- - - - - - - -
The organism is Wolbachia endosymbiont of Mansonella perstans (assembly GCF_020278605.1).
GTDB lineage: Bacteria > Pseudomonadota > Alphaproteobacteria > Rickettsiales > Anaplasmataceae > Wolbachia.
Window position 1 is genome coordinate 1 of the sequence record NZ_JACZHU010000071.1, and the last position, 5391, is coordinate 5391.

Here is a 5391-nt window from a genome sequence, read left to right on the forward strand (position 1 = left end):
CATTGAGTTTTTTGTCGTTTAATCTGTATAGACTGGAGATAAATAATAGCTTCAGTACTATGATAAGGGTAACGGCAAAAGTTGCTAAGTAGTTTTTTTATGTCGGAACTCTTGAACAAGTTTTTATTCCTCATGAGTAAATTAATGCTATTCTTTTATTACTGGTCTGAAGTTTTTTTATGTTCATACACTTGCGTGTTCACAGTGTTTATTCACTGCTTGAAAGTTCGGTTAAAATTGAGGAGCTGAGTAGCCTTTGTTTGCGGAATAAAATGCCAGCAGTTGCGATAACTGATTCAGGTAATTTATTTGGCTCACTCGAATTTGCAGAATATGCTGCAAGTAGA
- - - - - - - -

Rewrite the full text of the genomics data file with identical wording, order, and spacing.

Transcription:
The organism is Wolbachia endosymbiont of Mansonella perstans (assembly GCF_020278605.1).
GTDB lineage: Bacteria > Pseudomonadota > Alphaproteobacteria > Rickettsiales > Anaplasmataceae > Wolbachia.
Window position 1 is genome coordinate 1 of the sequence record NZ_JACZHU010000071.1, and the last position, 5391, is coordinate 5391.

Here is a 5391-nt window from a genome sequence, read left to right on the forward strand (position 1 = left end):
CATTGAGTTTTTTGTCGTTTAATCTGTATAGACTGGAGATAAATAATAGCTTCAGTACTATGATAAGGGTAACGGCAAAAGTTGCTAAGTAGTTTTTTTATGTCGGAACTCTTGAACAAGTTTTTATTCCTCATGAGTAAATTAATGCTATTCTTTTATTACTGGTCTGAAGTTTTTTTATGTTCATACACTTGCGTGTTCACAGTGTTTATTCACTGCTTGAAAGTTCGGTTAAAATTGAGGAGCTGAGTAGCCTTTGTTTGCGGAATAAAATGCCAGCAGTTGCGATAACTGATTCAGGTAATTTATTTGGCTCACTCGAATTTGCAGAATATGCTGCAAGTAGA